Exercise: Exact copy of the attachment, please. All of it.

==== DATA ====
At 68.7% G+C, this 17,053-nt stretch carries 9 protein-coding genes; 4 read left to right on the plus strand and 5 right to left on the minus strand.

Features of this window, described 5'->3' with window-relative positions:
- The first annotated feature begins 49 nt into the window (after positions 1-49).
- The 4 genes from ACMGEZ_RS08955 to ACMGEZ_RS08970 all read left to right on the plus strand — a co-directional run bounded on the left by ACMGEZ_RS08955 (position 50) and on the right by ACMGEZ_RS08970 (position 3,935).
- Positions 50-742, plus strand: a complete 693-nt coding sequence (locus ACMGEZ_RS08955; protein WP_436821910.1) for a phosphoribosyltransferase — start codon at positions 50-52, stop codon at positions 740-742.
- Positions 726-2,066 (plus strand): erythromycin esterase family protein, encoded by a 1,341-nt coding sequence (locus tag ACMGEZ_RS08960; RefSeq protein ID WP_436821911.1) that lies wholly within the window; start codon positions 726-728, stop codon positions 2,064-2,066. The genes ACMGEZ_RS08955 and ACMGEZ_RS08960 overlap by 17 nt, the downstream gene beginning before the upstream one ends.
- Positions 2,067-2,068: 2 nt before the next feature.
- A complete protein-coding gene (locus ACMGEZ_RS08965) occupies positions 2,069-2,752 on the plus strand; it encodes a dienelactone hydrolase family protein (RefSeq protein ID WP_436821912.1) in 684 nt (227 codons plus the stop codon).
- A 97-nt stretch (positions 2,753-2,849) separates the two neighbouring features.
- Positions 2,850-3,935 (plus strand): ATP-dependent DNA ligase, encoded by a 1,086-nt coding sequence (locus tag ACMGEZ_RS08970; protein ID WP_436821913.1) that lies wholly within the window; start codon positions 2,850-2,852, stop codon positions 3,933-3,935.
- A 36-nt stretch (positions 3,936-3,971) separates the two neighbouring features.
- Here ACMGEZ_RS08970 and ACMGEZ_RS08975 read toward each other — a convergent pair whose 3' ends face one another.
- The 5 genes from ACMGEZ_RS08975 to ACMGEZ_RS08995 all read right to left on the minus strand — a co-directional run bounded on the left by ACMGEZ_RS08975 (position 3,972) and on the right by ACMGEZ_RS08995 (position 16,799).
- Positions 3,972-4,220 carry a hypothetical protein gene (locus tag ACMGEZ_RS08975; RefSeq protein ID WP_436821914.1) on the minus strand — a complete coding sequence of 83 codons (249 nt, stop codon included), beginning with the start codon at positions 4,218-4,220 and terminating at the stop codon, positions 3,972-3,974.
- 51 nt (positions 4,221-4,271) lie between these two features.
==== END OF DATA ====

At 68.7% G+C, this 17,053-nt stretch carries 9 protein-coding genes; 4 read left to right on the plus strand and 5 right to left on the minus strand.

Features of this window, described 5'->3' with window-relative positions:
- The first annotated feature begins 49 nt into the window (after positions 1-49).
- The 4 genes from ACMGEZ_RS08955 to ACMGEZ_RS08970 all read left to right on the plus strand — a co-directional run bounded on the left by ACMGEZ_RS08955 (position 50) and on the right by ACMGEZ_RS08970 (position 3,935).
- Positions 50-742, plus strand: a complete 693-nt coding sequence (locus ACMGEZ_RS08955; protein WP_436821910.1) for a phosphoribosyltransferase — start codon at positions 50-52, stop codon at positions 740-742.
- Positions 726-2,066 (plus strand): erythromycin esterase family protein, encoded by a 1,341-nt coding sequence (locus tag ACMGEZ_RS08960; RefSeq protein ID WP_436821911.1) that lies wholly within the window; start codon positions 726-728, stop codon positions 2,064-2,066. The genes ACMGEZ_RS08955 and ACMGEZ_RS08960 overlap by 17 nt, the downstream gene beginning before the upstream one ends.
- Positions 2,067-2,068: 2 nt before the next feature.
- A complete protein-coding gene (locus ACMGEZ_RS08965) occupies positions 2,069-2,752 on the plus strand; it encodes a dienelactone hydrolase family protein (RefSeq protein ID WP_436821912.1) in 684 nt (227 codons plus the stop codon).
- A 97-nt stretch (positions 2,753-2,849) separates the two neighbouring features.
- Positions 2,850-3,935 (plus strand): ATP-dependent DNA ligase, encoded by a 1,086-nt coding sequence (locus tag ACMGEZ_RS08970; protein ID WP_436821913.1) that lies wholly within the window; start codon positions 2,850-2,852, stop codon positions 3,933-3,935.
- A 36-nt stretch (positions 3,936-3,971) separates the two neighbouring features.
- Here ACMGEZ_RS08970 and ACMGEZ_RS08975 read toward each other — a convergent pair whose 3' ends face one another.
- The 5 genes from ACMGEZ_RS08975 to ACMGEZ_RS08995 all read right to left on the minus strand — a co-directional run bounded on the left by ACMGEZ_RS08975 (position 3,972) and on the right by ACMGEZ_RS08995 (position 16,799).
- Positions 3,972-4,220 carry a hypothetical protein gene (locus tag ACMGEZ_RS08975; RefSeq protein ID WP_436821914.1) on the minus strand — a complete coding sequence of 83 codons (249 nt, stop codon included), beginning with the start codon at positions 4,218-4,220 and terminating at the stop codon, positions 3,972-3,974.
- 51 nt (positions 4,221-4,271) lie between these two features.